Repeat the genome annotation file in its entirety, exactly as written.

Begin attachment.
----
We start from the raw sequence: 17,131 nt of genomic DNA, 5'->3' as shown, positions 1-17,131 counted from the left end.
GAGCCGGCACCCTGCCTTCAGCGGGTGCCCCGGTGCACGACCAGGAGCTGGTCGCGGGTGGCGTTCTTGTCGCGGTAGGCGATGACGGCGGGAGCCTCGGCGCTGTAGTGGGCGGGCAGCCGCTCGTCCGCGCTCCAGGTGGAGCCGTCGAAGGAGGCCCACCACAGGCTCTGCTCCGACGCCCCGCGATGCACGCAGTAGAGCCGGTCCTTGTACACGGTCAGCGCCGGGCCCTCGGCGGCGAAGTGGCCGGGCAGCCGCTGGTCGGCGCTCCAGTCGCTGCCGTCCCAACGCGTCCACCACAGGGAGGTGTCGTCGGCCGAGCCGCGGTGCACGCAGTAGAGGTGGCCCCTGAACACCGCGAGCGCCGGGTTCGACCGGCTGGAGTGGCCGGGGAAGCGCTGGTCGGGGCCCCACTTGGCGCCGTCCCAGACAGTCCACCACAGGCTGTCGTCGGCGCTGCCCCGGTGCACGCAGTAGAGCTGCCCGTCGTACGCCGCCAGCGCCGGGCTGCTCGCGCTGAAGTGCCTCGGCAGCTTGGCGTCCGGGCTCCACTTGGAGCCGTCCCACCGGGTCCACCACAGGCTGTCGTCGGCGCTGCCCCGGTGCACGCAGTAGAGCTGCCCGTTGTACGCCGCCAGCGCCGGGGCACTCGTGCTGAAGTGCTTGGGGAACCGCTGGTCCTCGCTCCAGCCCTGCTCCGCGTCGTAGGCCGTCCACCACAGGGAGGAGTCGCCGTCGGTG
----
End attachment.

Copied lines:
We start from the raw sequence: 17,131 nt of genomic DNA, 5'->3' as shown, positions 1-17,131 counted from the left end.
GAGCCGGCACCCTGCCTTCAGCGGGTGCCCCGGTGCACGACCAGGAGCTGGTCGCGGGTGGCGTTCTTGTCGCGGTAGGCGATGACGGCGGGAGCCTCGGCGCTGTAGTGGGCGGGCAGCCGCTCGTCCGCGCTCCAGGTGGAGCCGTCGAAGGAGGCCCACCACAGGCTCTGCTCCGACGCCCCGCGATGCACGCAGTAGAGCCGGTCCTTGTACACGGTCAGCGCCGGGCCCTCGGCGGCGAAGTGGCCGGGCAGCCGCTGGTCGGCGCTCCAGTCGCTGCCGTCCCAACGCGTCCACCACAGGGAGGTGTCGTCGGCCGAGCCGCGGTGCACGCAGTAGAGGTGGCCCCTGAACACCGCGAGCGCCGGGTTCGACCGGCTGGAGTGGCCGGGGAAGCGCTGGTCGGGGCCCCACTTGGCGCCGTCCCAGACAGTCCACCACAGGCTGTCGTCGGCGCTGCCCCGGTGCACGCAGTAGAGCTGCCCGTCGTACGCCGCCAGCGCCGGGCTGCTCGCGCTGAAGTGCCTCGGCAGCTTGGCGTCCGGGCTCCACTTGGAGCCGTCCCACCGGGTCCACCACAGGCTGTCGTCGGCGCTGCCCCGGTGCACGCAGTAGAGCTGCCCGTTGTACGCCGCCAGCGCCGGGGCACTCGTGCTGAAGTGCTTGGGGAACCGCTGGTCCTCGCTCCAGCCCTGCTCCGCGTCGTAGGCCGTCCACCACAGGGAGGAGTCGCCGTCGGTG